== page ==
Postby atticus » Sun Jul 09, 2017 12:50 pm

Do not patronise.

Especially when you had to qualify your so-called explanation with some more bollocks.
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Re: Another Legal Challenge?

Postby Hairyloon » Sun Jul 09, 2017 11:24 pm

atticus wrote:Especially when you had to qualify your so-called explanation with some more bollocks.

Please explain why you consider it to be bollocks".
If you know that the reforms cured all that nation's problems (or failed to), then why were you asking about what happened in the referendum?
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Re: Another Legal Challenge?

Postby atticus » Mon Jul 10, 2017 6:05 am

It worked except squiggly brackets you don't know that it worked because history will judge that. And yet you patronise.
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Re: Another Legal Challenge?

Postby Hairyloon » Mon Jul 10, 2017 8:14 am

Are you familiar with the expression "the operation was successful, but the patient died"?
This is like that, the operation was successful, but we don't know if the patient will die or not.

Sorry, but I don't understand why you've got so upset about it.

And no patronage was intended either: I thought that given the information, the answer was obvious. It worked because NZ set out to address the problem that the electorate were complaining about, where the UK simply looked for a way to shut up the complaints.
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Re: Another Legal Challenge?

Postby 3.14 » Mon Jul 10, 2017 1:09 pm

patronage

noun
1.
the support given by a patron.
"the arts could no longer depend on private patronage"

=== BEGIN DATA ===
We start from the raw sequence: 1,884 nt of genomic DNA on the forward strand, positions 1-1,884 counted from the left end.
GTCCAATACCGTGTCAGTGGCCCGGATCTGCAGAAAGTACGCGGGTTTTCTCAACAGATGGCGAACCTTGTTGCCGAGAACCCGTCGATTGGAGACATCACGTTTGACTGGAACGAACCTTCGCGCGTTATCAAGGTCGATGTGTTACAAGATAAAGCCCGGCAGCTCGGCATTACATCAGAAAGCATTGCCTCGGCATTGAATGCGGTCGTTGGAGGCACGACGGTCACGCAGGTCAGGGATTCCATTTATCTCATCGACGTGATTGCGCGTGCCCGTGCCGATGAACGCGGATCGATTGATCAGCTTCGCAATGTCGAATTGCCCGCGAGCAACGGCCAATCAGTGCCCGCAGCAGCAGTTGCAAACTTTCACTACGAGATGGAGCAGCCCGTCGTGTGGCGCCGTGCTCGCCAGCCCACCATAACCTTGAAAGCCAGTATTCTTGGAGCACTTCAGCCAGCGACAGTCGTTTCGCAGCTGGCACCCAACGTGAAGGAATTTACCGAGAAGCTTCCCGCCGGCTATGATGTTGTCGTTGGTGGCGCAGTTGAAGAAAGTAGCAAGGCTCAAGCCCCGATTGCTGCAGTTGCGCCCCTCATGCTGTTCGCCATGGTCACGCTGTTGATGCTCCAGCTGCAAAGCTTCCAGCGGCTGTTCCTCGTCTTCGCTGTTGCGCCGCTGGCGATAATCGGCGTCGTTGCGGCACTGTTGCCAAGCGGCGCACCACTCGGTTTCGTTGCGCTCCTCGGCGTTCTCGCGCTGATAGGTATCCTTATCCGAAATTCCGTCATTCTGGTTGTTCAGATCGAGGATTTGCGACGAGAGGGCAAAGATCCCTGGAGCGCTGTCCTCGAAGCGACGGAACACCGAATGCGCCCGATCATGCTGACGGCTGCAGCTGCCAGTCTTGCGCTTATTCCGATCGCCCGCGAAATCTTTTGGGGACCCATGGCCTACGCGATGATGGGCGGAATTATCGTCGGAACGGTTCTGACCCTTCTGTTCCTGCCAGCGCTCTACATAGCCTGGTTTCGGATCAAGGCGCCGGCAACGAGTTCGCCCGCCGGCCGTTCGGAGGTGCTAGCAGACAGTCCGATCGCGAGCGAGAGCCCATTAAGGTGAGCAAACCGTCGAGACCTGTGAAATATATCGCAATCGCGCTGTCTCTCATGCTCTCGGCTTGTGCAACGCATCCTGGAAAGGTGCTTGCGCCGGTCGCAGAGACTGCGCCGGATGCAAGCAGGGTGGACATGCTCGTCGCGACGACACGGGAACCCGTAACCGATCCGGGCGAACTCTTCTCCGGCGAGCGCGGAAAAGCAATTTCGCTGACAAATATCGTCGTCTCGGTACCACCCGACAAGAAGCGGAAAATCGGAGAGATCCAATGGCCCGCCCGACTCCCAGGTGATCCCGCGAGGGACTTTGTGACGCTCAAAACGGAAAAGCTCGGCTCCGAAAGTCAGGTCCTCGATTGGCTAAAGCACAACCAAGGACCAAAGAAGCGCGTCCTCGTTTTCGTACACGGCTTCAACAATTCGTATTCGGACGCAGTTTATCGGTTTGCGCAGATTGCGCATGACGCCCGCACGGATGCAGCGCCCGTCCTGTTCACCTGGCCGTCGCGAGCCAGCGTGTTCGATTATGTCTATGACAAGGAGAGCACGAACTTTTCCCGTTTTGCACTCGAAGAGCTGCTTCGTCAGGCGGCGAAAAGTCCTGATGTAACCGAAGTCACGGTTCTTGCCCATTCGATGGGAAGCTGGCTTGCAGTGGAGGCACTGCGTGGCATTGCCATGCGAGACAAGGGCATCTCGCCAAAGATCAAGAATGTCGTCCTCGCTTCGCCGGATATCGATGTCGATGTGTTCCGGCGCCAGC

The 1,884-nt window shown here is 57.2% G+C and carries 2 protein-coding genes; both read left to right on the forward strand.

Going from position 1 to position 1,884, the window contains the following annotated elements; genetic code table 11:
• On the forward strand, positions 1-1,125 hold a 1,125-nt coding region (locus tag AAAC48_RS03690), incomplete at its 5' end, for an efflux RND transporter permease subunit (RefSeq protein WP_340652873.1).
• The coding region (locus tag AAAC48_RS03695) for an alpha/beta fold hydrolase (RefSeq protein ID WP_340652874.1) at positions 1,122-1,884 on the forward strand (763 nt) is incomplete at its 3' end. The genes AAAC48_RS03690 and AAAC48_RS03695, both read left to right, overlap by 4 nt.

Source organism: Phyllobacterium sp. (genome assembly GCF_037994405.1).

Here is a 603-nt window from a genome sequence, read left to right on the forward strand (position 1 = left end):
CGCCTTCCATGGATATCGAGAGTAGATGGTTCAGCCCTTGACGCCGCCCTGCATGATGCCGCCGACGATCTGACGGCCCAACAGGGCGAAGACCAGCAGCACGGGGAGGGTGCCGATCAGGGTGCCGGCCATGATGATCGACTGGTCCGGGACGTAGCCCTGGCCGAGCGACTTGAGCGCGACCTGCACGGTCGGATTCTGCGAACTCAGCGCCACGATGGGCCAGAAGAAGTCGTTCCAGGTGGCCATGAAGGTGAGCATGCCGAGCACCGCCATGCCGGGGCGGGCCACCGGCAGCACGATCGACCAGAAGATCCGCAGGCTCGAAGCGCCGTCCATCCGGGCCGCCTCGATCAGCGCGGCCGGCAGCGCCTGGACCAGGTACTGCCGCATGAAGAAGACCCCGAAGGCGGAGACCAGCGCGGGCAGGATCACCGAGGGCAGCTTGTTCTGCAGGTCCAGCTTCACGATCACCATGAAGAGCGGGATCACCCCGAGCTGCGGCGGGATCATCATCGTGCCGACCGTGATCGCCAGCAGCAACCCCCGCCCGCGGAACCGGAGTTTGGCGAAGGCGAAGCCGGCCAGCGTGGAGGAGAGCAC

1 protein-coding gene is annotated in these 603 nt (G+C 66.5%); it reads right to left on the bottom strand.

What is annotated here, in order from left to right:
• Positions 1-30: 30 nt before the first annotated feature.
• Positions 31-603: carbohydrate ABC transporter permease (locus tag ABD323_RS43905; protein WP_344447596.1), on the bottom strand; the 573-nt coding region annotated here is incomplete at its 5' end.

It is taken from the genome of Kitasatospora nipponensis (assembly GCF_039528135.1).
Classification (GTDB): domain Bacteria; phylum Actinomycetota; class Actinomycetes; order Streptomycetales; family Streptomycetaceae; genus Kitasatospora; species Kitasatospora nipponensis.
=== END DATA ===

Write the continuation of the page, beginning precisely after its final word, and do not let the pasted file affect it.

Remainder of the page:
synonyms: sponsorship, backing, funding, financing, philanthropy, promotion, furtherance, help, aid, assistance, support, guaranty, encouragement, championship, advocacy, defence, protection, guardianship, aegis, auspices
"art patronage does not come cheap"
2.
the power to control appointments to office or the right to privileges.
"recruits are selected on merit, not through political patronage"
synonyms: power of appointment, right of appointment, favouritism, nepotism, partisanship, partiality, preferential treatment; the old boy network
"the abuse of political patronage"


patronize

verb
gerund or present participle: patronising
1.
treat with an apparent kindness which betrays a feeling of superiority.
"‘She's a good-hearted girl,’ he said in a patronizing voice"
synonyms: treat condescendingly, treat with condescension, condescend to, look down on, talk down to, put down, humiliate, treat like a child, treat as inferior, treat with disdain, treat scornfully/contemptuously, be snobbish to, look down one's nose at
"don't patronize me!"
condescending, supercilious, superior, imperious, haughty, lofty, lordly, magisterial, disdainful, scornful, contemptuous, cavalier, snobbish, pompous;
informaluppity, high and mighty, snooty, stuck-up, fancy-pants;
informaltoffee-nosed
Hide in the noise. #hackerwisdom
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Re: Another Legal Challenge?

Postby atticus » Mon Jul 10, 2017 1:37 pm

The English English word is patronise!